After a long stretch of virtual programing, one thing that became clear during yesterday’s Great Lakes Independent Booksellers Association’s annual meeting is that everybody is looking forward to once again meeting in person at upcoming conferences.

To that end, American Booksellers Association CEO Allison Hill said the ABA is “optimistic” that Winter Institute will take place in Cincinnati February 13-16 as scheduled. She noted that ABA wants to use Winter Institute as an opportunity to gather together and “talk about strategy and future casting,” with keynote speakers – futurist Jane McGonigal, author of Imaginable: How to See the Future Coming and Feel Ready for Anything, and Harvard professor Rebecca Henderson, author of Reimagining Capitalism in a World on Fire – exemplifying this emphasis.

“We’re hoping that as everyone comes up from an extended, head-down kind of thing, that we come into 2022 with a renewed sense of energy and forward movement and that some of those [Winter Institute] programs will help all of us move forward,” she said. The ABA will also host a Snow Days virtual conference on March 8-9, “for those who want to talk virtually” or cannot make it to Cincinnati.

Eric Obenauf, publisher of Two Dollar Radio, which also operates a bookstore/cafe in Columbus, Ohio, spoke to the GLIBA members about Winter Institute as well, but with a focus on networking and celebration. Obenauf invited Winter Institute attendees to take a side trip to Columbus for a day of touring Columbus’s five indies on February 12. The five indies are planning special events to welcome their professional colleagues, including appearances by Columbus-area authors like Saeed Jones, Hanif Abdurraqib, Maggie Smith, and others .GLIBA intends to sponsor bookseller buses from Cincinnati to Columbus for the day.

Following Obenauf’s invitation, GLIBA executive director Larry Law addressed booksellers, noting, “For many stores, this year has been more difficult than last year. We’re still one foot in the pandemic and one foot out of the pandemic.” Law said the changes caused by lockdowns–the high volume of online sales, managing curbside pickup, limiting numbers of staff and customers in-store, and completely re-opening businesses–combined to make 2021 a challenging year.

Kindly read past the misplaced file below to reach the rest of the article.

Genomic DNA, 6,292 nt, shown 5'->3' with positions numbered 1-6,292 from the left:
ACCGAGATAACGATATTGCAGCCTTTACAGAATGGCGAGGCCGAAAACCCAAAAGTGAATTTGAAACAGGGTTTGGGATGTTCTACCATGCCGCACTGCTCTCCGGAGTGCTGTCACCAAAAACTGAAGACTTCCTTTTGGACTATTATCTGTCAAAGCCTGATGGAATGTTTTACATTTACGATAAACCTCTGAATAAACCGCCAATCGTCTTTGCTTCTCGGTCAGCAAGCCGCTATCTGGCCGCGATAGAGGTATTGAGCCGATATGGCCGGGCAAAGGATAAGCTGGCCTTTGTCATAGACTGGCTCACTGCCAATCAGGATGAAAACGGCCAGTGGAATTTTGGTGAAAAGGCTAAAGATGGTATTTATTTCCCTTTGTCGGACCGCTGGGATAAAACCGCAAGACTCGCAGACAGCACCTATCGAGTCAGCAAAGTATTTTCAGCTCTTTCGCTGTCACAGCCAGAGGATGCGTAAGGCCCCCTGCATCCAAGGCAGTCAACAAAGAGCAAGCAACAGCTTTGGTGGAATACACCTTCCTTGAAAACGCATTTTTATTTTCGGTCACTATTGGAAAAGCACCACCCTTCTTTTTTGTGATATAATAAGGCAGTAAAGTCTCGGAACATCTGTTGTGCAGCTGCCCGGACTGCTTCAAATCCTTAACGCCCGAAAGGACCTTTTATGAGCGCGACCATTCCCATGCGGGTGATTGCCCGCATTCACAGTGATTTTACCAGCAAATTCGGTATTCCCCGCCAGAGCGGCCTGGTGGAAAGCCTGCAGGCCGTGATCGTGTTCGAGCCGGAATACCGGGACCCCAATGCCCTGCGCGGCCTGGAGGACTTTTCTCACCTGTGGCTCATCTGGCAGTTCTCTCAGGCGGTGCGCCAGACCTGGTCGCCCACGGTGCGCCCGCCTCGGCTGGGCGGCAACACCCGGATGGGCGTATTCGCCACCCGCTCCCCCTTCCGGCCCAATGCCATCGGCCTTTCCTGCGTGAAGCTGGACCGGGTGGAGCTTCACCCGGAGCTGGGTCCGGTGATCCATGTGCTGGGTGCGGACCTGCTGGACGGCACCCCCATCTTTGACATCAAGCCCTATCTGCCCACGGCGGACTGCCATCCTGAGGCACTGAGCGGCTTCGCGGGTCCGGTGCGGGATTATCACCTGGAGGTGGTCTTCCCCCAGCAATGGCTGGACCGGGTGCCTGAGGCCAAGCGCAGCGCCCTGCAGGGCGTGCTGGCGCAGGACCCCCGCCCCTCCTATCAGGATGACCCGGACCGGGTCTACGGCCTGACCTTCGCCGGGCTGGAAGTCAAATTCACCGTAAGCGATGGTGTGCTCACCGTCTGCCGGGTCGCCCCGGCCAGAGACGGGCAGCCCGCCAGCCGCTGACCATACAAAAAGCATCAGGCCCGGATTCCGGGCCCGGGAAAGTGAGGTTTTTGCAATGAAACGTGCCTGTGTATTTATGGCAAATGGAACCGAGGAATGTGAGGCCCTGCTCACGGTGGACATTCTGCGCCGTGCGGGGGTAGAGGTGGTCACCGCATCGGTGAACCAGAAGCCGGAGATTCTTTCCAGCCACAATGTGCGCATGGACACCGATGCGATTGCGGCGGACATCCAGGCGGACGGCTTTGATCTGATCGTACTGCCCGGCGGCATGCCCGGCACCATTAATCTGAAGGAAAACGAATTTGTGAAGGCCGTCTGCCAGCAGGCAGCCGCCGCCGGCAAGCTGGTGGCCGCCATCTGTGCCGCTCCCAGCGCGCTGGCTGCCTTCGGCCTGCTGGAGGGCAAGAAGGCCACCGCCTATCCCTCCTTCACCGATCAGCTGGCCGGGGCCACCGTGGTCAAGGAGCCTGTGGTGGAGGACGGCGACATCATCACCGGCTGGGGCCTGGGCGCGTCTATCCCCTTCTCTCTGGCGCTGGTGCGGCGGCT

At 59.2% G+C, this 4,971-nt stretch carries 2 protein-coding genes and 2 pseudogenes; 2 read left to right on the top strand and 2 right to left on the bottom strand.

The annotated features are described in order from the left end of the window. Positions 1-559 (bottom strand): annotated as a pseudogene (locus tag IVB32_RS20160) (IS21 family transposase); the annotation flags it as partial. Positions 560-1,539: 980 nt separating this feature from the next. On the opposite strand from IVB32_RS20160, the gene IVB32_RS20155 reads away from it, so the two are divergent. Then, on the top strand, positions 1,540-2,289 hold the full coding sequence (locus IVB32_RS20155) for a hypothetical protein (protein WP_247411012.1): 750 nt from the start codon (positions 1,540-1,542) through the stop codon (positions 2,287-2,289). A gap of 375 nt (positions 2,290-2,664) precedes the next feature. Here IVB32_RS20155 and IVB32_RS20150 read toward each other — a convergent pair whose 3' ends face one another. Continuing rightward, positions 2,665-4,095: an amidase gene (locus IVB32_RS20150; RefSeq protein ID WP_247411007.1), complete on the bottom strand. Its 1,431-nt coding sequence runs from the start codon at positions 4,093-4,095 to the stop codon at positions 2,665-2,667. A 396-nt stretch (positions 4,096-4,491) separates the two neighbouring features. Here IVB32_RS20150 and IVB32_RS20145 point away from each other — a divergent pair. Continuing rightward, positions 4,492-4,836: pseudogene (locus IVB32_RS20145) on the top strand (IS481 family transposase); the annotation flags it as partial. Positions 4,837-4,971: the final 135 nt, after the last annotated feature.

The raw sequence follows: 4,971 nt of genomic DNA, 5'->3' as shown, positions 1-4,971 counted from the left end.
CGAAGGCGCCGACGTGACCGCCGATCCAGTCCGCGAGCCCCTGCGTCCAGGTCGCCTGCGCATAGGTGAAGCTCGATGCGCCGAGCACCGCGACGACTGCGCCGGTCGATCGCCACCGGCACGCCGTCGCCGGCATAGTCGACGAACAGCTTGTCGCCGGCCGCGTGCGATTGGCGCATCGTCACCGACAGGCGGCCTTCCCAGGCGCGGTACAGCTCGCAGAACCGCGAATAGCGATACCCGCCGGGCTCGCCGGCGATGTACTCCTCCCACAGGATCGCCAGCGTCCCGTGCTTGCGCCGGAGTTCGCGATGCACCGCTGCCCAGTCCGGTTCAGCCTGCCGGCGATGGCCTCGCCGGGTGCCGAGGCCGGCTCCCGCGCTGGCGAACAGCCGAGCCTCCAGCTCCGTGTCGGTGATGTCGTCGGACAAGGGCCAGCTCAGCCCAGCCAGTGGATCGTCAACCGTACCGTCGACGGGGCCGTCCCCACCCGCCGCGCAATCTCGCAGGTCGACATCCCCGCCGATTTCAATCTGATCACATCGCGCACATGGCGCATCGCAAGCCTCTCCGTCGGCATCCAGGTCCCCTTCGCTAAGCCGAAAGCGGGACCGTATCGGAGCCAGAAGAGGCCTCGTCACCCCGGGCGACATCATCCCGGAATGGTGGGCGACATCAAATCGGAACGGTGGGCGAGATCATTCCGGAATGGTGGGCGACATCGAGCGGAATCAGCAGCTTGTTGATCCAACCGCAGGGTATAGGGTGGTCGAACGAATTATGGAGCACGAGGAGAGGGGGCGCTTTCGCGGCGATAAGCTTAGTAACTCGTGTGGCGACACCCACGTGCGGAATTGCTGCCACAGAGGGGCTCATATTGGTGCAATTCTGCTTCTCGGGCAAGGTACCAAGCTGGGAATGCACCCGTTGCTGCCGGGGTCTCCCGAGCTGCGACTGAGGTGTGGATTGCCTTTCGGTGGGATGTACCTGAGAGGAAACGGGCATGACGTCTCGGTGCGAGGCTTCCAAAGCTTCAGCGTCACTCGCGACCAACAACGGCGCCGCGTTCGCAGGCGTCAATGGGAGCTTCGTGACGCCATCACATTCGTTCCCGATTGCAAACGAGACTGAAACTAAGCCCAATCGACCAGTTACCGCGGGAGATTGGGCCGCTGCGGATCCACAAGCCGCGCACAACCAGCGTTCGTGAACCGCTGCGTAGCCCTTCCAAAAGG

Despite this, Law reported, in terms of membership, the organization had a “ridiculously good year this year” and that the association is in solid financial condition. Law noted that in 2019-2020, GLIBA added 11 new bookstore members to its rolls: in contrast, in 2020-2021, GLIBA added 51 new bookstore members, “which is pretty astounding,” Law noted. There are now 205 GLIBA member stores, not including multiple locations, and “that’s the highest it’s been in many years.”

GLIBA’s 2022 spring forum will take place in Kalamazoo, Mich. in April. “We’ve been planning this for two years, so we’re very excited to get there,” he said, “We’re still figuring out the logistics.”

Explaining that 2022 marks the 10th anniversary of GLIBA and the Midwest Booksellers Association holding a joint trade show, Law urged booksellers to attend Heartland Fall Forum in 2022, when it will be held in St Louis, Oct. 12-14.

“Please, please join us,” Law said, “We’re already talking about some great ways we can celebrate next year. I think no matter what the show looks like, we’re going to be in person. So please, look forward to that.”

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